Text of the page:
Fire Emblem: Shadow Dragon
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Fire Emblem: Shadow Dragon (Japanese: ファイアーエムブレム 新・暗黒竜と光の剣 Fire Emblem: New Dark Dragon and the Sword of Light) is the eleventh game in the Fire Emblem series. It is a remake of Fire Emblem: Shadow Dragon and the Blade of Light, originally released on the Nintendo Entertainment System for the Nintendo DS. The remake also features elements from Book 1 of Fire Emblem: Mystery of the Emblem, merging elements from both versions; though it is officially stated to be a remake of the Famicom/NES release.Shadow Dragon features updated graphics and gameplay mechanics, additional background music, and several new characters, items, and plot devices.
- 1 Plot
- 2 Gameplay
- 3 Changes from the original
- 4 Characters
- 5 Chapters
- 6 Fan translation
- 7 Development
- 8 Reception
- 9 Trivia
- 10 Etymology and other languages
- 11 Gallery
- 12 External links
- 13 References
Long ago, the continent of Archanea was invaded by the Dolhr Empire, led by the Shadow Dragon, Medeus, and the people lived in fear and despair. However, a miracle occurred. Anri, a youth from Altea, slew the Shadow Dragon using Falchion, The Blade of Light. The Kingdom of Archanea was restored and the world entered an age of peace. But 100 years later... Medeus was resurrected. He joined forces with the Dark Sorcerer Gharnef, who was also the usurper emperor of Khadein and who shared his ambitions of ruling the world, as well as the kingdoms of Macedon and Grust, and launched an attack on Archanea, Altea, Aurelis, and Gra, beginning the long War of Shadows. Cornelius, the king of Altea and successor of the heroic Anri, left to battle Medeus, with the Falchion in hand. Meanwhile, Cornelius's only son and the prince of Altea, Marth, awaits his father's return as he passes his days with his education and sword training, not knowing that Gra had betrayed Altea, sided with the Dolhr empire, and murdered his father. Gra soldiers attempted to take Marth captive; They were unsuccessful and, after several months and seemingly at the cost of the life of Frey, Marth escaped to Talys, a small island kingdom that was allied to Altea. Marth vowed to one day return to Altea and free his homeland and her people. Very shortly thereafter, Archanea was defeated by Grust's General Camus, and, aside from Princess Nyna, the royal family was wiped out.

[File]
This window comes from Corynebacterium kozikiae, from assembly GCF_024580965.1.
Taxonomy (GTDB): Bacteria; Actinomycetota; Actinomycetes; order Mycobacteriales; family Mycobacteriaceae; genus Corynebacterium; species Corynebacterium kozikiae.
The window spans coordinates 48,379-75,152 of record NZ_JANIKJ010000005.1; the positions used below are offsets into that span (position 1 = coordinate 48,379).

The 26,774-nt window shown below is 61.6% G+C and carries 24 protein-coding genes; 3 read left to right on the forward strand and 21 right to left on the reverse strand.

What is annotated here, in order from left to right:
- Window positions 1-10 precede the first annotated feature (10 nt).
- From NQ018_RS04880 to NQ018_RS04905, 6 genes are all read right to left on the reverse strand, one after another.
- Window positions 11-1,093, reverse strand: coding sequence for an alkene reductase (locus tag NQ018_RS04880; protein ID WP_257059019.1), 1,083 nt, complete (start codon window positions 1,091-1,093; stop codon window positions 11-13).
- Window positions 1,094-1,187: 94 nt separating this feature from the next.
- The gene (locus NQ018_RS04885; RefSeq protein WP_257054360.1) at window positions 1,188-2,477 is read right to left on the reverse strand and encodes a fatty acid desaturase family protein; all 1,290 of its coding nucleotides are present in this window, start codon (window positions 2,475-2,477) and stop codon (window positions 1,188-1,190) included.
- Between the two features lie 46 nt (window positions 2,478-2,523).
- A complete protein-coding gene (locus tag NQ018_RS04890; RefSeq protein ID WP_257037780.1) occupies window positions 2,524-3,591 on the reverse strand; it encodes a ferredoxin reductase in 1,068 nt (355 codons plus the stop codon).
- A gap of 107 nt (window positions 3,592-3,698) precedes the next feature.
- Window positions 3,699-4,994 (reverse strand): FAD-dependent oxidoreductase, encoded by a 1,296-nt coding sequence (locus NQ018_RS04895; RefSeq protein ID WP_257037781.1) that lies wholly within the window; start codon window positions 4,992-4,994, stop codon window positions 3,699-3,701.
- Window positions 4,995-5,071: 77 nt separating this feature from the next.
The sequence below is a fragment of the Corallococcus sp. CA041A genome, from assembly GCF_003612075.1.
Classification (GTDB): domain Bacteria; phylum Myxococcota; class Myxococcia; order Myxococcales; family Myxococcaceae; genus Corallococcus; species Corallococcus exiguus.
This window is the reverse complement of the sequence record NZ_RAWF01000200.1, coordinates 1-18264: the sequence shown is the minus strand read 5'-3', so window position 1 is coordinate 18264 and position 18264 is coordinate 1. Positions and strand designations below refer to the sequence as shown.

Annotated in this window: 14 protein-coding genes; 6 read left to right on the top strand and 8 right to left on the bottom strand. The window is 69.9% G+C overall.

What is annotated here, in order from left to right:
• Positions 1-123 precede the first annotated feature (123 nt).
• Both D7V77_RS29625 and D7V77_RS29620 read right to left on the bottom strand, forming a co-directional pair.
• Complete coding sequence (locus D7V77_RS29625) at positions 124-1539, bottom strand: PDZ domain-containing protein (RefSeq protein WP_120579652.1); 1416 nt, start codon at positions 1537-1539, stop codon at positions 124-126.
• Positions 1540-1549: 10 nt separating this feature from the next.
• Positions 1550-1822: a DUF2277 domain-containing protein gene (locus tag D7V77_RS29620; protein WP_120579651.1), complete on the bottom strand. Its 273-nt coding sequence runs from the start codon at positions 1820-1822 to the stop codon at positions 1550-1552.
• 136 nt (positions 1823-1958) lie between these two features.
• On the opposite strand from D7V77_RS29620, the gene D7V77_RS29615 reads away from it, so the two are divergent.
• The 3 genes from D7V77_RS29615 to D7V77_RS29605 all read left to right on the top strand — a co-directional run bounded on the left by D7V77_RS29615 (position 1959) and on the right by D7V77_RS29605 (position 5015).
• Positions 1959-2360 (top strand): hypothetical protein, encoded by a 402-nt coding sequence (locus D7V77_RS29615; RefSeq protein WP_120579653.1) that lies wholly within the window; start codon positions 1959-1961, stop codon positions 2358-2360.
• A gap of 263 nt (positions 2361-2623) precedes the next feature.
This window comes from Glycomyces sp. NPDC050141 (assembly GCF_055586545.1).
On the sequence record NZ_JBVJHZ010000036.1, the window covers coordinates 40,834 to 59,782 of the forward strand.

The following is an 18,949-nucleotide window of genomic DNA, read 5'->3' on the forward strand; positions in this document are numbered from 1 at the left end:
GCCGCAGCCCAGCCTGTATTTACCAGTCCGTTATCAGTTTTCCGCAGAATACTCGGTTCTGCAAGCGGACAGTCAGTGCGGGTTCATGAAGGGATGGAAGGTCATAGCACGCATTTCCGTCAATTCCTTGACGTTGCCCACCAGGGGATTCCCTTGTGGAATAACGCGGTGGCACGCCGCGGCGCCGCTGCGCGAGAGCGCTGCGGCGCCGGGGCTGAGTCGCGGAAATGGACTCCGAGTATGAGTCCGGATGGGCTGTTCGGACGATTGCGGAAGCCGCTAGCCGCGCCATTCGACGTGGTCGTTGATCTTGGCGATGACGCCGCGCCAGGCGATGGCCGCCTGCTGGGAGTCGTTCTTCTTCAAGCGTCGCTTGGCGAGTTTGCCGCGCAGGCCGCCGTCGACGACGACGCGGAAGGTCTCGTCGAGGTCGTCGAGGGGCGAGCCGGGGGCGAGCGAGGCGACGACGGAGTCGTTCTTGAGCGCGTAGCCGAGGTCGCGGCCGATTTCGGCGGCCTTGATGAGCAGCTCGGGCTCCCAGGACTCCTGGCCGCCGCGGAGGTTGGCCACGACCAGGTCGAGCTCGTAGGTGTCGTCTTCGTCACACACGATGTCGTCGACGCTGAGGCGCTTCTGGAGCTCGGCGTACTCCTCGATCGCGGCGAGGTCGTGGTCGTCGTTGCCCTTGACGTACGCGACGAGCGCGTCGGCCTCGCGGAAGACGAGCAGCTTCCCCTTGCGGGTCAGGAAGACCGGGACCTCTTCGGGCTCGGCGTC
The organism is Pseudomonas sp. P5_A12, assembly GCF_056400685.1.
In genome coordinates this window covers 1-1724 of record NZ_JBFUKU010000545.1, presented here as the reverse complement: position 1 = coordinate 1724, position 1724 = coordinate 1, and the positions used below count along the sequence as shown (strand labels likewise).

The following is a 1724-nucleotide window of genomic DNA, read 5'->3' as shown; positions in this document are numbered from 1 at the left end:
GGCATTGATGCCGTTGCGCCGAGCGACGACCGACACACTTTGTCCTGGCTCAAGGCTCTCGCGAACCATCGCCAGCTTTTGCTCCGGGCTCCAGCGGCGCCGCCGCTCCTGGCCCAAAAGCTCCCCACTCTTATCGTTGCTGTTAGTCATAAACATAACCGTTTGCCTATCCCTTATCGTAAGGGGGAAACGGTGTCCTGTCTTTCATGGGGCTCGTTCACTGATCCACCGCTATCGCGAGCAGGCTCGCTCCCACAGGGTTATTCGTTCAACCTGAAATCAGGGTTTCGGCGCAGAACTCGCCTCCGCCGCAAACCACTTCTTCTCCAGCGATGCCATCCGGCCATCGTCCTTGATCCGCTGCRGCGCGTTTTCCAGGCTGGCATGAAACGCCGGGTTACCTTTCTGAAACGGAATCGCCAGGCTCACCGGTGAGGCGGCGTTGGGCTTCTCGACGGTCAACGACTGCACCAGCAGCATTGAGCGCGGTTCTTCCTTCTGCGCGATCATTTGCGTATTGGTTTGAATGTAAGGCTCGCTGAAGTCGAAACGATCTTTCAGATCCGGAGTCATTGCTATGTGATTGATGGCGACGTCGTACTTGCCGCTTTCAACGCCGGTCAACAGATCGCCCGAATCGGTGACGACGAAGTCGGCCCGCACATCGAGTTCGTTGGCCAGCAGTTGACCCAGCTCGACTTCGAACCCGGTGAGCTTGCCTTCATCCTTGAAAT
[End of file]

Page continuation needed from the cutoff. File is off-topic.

After staying at Talys for several years, training himself in the arts of war, and very shortly after General Camus helped Nyna escape Archanea for Aurelis, pirates assaulted Talys and threatened to destroy it's livelihood. Marth, a handful of knights that escaped with him from Altea, and Talys's Princess Caeda deftly defeated the pirates, and the king of Talys declared that Marth was now fit to challenge Dolhr. Marth embarked on his legendary quest to reclaim his kingdom and slay Medeus. When Marth set out he first answered the call of Nyna, who was currently in Aurelis resisting the Macedon occupied forces in the country. Marth went to Aurelis to free the war torn country, joining forces with Hardin, the younger brother of Aurelis' king and the guardian of Nyna. After a vicious battle Marth set Aurelis free and had made a valuable ally in Hardin, and his loyal knights.
With Aurelis secured, Marth was given the sacred relic known as the Fire Emblem, and the forces resisting Dolhr united under Marth's leadership, symbolized and granted by the shield. The united forces under Marth were dubbed "The Archanean League". The Archanean League traveled south to the Holy Kingdom of Archanea itself, with Marth at it's command. After being attacked by Macedon's princess, Minerva, and her subordinates, the Whitewings, being forced to make a brief detour to Pyrathi, and to defeat its Manakete King Mannu, Marth was approached by Catria of Macedon's Whitewings squadron, who informed him of the plight of Minerva and more importantly her sister, Maria, the latter held hostage by their cruel brother Michalis to force Minerva to serve Dolhr. On this news, Marth led the League to Castle Deil to free Maria, and the grateful Minerva joined with his forces to free Macedon, as did the three Whitewings later in the War. From this victory, they marched on the Archanean capital Pales and liberated it from the Dolhr occupation under Volzhin.
Marth, Star and Savior